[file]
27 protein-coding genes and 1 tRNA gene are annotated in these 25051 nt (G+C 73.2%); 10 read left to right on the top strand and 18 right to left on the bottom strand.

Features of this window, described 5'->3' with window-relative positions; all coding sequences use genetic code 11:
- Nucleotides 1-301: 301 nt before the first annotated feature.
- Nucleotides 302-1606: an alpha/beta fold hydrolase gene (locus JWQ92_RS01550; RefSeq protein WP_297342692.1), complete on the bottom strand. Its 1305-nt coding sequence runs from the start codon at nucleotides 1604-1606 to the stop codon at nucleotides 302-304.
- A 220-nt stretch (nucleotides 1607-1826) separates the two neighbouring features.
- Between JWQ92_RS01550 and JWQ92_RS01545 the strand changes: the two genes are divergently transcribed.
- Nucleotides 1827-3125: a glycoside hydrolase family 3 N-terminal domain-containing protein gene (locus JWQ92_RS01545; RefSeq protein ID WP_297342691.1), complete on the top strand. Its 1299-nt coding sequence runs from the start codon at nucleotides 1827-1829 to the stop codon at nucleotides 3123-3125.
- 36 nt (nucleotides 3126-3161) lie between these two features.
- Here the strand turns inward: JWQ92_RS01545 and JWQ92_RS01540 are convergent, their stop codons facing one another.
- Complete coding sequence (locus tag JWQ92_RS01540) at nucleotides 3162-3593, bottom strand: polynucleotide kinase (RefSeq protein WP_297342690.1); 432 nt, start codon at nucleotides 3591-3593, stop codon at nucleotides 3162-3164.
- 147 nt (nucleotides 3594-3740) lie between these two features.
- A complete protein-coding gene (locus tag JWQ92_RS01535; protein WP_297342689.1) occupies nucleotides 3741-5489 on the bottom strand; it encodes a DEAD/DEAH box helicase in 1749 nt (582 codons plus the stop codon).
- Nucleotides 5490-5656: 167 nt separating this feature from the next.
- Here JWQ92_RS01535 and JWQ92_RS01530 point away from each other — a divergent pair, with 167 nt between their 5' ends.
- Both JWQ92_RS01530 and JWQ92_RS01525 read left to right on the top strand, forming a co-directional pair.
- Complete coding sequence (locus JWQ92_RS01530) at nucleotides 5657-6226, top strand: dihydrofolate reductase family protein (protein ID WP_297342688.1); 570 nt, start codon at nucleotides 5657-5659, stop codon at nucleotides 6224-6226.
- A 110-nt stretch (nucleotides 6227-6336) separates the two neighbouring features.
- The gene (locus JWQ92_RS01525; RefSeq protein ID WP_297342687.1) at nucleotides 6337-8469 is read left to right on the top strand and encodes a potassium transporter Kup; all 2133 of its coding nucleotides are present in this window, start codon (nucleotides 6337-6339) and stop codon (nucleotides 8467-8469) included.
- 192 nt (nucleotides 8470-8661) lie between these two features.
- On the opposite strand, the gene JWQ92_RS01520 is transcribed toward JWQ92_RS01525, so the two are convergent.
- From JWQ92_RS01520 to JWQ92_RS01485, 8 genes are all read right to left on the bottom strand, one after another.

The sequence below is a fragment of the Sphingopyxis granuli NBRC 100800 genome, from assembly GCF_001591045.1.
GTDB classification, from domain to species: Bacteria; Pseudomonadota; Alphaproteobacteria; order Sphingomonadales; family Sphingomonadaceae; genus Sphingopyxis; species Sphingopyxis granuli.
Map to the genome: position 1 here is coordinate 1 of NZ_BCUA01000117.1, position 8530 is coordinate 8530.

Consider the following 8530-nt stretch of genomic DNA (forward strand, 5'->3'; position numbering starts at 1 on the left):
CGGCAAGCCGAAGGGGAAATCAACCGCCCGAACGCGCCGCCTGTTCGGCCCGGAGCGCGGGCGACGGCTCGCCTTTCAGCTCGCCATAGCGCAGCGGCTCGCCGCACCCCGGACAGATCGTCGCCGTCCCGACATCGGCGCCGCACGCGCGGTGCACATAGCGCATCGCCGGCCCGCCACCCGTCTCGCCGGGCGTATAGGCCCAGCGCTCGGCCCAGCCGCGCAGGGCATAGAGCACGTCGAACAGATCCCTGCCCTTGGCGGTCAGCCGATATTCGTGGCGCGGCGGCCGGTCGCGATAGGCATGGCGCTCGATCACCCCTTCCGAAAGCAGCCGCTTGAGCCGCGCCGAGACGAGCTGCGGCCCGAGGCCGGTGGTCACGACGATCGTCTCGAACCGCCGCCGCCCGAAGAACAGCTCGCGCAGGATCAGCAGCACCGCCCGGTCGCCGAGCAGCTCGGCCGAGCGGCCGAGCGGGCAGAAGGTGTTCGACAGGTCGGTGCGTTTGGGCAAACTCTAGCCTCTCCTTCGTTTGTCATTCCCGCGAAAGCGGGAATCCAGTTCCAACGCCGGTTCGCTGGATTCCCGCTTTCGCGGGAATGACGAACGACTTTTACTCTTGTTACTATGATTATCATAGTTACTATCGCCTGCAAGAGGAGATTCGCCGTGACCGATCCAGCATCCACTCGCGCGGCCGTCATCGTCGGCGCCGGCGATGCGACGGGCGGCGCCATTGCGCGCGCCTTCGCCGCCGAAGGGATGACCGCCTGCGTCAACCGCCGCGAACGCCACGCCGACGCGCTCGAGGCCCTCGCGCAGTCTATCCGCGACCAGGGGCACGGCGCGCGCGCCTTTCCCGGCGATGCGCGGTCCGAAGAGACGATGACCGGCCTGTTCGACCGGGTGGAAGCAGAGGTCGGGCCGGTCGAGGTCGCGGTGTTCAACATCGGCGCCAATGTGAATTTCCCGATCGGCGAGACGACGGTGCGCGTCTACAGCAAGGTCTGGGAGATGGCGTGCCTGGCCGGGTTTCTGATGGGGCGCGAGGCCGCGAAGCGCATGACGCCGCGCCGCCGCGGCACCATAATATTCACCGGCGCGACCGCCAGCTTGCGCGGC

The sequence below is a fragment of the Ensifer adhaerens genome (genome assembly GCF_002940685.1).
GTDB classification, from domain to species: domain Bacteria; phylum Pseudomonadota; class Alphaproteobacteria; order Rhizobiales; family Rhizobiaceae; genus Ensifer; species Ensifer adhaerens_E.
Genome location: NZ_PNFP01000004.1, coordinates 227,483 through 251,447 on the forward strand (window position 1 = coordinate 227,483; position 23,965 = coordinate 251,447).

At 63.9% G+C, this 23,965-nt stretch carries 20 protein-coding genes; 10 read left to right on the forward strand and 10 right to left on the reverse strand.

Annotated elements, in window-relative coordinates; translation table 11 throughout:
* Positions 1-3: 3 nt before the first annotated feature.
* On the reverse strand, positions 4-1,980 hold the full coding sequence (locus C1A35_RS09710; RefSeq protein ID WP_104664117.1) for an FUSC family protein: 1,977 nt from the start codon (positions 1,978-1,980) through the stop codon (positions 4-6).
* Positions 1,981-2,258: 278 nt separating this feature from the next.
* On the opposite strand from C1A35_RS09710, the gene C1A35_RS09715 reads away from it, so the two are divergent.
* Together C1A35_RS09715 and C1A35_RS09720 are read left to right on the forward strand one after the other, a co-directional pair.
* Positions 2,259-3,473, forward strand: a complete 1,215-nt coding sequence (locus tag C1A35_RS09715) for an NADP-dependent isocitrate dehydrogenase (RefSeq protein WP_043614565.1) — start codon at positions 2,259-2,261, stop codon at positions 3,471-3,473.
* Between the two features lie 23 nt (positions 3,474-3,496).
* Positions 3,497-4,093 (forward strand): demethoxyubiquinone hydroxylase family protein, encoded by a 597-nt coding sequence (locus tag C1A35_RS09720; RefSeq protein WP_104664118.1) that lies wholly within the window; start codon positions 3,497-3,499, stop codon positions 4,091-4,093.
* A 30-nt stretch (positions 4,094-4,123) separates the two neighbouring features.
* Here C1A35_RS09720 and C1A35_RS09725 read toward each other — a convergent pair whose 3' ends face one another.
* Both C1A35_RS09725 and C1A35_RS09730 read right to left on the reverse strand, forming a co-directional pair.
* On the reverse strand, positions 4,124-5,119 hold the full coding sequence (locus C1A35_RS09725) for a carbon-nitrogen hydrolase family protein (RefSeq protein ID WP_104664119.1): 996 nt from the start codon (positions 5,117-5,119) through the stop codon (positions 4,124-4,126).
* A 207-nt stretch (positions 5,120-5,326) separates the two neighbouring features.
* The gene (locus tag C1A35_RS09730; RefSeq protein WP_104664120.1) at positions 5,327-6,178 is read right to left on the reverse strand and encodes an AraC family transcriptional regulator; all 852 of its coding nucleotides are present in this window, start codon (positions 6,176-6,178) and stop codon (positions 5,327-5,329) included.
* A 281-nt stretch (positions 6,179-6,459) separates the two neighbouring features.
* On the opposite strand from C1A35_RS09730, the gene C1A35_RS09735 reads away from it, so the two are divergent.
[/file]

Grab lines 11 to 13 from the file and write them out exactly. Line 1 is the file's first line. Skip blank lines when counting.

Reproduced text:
- 147 nt (nucleotides 3594-3740) lie between these two features.
- A complete protein-coding gene (locus tag JWQ92_RS01535; protein WP_297342689.1) occupies nucleotides 3741-5489 on the bottom strand; it encodes a DEAD/DEAH box helicase in 1749 nt (582 codons plus the stop codon).
- Nucleotides 5490-5656: 167 nt separating this feature from the next.